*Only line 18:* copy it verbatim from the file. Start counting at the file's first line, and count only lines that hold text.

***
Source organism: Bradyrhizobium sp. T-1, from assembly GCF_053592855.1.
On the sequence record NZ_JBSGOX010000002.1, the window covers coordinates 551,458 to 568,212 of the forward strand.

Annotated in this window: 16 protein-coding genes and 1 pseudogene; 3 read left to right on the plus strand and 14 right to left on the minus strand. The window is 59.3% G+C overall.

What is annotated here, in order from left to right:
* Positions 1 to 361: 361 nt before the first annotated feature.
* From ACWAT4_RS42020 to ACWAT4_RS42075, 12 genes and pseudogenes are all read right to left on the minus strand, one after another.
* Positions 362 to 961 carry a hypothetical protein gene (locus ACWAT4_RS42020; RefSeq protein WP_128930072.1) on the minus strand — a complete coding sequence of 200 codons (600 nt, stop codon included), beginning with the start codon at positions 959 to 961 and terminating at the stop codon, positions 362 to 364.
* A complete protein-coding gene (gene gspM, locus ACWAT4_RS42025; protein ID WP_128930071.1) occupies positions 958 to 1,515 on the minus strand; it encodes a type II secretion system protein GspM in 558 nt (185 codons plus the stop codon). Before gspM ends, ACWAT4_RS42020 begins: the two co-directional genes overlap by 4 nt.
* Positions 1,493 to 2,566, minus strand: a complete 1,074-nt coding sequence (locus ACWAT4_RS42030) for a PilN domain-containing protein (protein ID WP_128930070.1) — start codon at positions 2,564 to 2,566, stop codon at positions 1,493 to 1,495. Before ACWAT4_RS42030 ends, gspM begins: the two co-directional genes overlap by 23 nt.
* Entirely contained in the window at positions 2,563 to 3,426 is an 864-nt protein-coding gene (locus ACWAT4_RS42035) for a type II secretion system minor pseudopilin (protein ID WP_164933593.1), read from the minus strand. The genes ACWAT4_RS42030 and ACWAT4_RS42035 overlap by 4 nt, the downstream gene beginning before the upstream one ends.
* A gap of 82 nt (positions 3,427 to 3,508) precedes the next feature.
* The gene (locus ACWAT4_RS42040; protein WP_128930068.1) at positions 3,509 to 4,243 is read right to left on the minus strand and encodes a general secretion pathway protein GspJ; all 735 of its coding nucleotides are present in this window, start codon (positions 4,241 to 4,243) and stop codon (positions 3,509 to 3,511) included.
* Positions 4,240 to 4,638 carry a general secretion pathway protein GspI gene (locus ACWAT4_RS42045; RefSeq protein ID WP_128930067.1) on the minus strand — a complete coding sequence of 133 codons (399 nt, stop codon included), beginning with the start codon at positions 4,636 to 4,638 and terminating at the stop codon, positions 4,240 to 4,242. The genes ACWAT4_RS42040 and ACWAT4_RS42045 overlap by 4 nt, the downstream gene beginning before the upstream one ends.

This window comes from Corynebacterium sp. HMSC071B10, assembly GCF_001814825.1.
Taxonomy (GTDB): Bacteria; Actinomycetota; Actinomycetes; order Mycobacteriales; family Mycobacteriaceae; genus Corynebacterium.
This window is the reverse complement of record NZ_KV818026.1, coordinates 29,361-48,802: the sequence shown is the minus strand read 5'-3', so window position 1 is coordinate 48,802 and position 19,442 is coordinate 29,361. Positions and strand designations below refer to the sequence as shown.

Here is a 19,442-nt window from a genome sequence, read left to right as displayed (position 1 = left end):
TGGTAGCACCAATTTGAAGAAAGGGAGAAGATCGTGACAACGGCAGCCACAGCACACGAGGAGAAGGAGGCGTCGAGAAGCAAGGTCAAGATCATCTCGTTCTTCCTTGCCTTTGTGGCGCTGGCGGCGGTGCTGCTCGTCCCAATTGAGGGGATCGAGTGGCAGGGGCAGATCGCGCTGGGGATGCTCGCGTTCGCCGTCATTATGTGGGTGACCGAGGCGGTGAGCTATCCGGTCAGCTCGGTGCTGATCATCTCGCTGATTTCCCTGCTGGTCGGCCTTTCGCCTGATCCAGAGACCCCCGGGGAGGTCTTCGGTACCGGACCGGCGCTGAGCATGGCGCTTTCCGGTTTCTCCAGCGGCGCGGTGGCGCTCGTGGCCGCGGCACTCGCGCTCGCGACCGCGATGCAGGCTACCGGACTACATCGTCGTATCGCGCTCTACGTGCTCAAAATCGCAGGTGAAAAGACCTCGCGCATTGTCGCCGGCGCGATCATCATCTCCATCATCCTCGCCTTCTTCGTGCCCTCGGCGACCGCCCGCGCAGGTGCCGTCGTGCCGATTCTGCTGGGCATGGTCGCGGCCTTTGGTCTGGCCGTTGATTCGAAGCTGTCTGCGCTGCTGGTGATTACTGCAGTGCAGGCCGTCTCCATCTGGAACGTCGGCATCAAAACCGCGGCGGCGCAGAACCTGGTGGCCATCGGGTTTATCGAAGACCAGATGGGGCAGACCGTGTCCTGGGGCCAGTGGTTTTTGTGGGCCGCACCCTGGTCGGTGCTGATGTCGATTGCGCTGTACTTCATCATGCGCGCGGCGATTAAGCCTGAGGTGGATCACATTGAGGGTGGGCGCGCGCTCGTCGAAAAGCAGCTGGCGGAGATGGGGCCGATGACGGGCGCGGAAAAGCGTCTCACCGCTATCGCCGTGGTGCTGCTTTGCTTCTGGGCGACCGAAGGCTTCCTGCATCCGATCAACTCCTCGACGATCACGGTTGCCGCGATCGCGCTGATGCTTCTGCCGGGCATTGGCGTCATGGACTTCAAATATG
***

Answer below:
TGGTAGCACCAATTTGAAGAAAGGGAGAAGATCGTGACAACGGCAGCCACAGCACACGAGGAGAAGGAGGCGTCGAGAAGCAAGGTCAAGATCATCTCGTTCTTCCTTGCCTTTGTGGCGCTGGCGGCGGTGCTGCTCGTCCCAATTGAGGGGATCGAGTGGCAGGGGCAGATCGCGCTGGGGATGCTCGCGTTCGCCGTCATTATGTGGGTGACCGAGGCGGTGAGCTATCCGGTCAGCTCGGTGCTGATCATCTCGCTGATTTCCCTGCTGGTCGGCCTTTCGCCTGATCCAGAGACCCCCGGGGAGGTCTTCGGTACCGGACCGGCGCTGAGCATGGCGCTTTCCGGTTTCTCCAGCGGCGCGGTGGCGCTCGTGGCCGCGGCACTCGCGCTCGCGACCGCGATGCAGGCTACCGGACTACATCGTCGTATCGCGCTCTACGTGCTCAAAATCGCAGGTGAAAAGACCTCGCGCATTGTCGCCGGCGCGATCATCATCTCCATCATCCTCGCCTTCTTCGTGCCCTCGGCGACCGCCCGCGCAGGTGCCGTCGTGCCGATTCTGCTGGGCATGGTCGCGGCCTTTGGTCTGGCCGTTGATTCGAAGCTGTCTGCGCTGCTGGTGATTACTGCAGTGCAGGCCGTCTCCATCTGGAACGTCGGCATCAAAACCGCGGCGGCGCAGAACCTGGTGGCCATCGGGTTTATCGAAGACCAGATGGGGCAGACCGTGTCCTGGGGCCAGTGGTTTTTGTGGGCCGCACCCTGGTCGGTGCTGATGTCGATTGCGCTGTACTTCATCATGCGCGCGGCGATTAAGCCTGAGGTGGATCACATTGAGGGTGGGCGCGCGCTCGTCGAAAAGCAGCTGGCGGAGATGGGGCCGATGACGGGCGCGGAAAAGCGTCTCACCGCTATCGCCGTGGTGCTGCTTTGCTTCTGGGCGACCGAAGGCTTCCTGCATCCGATCAACTCCTCGACGATCACGGTTGCCGCGATCGCGCTGATGCTTCTGCCGGGCATTGGCGTCATGGACTTCAAATATG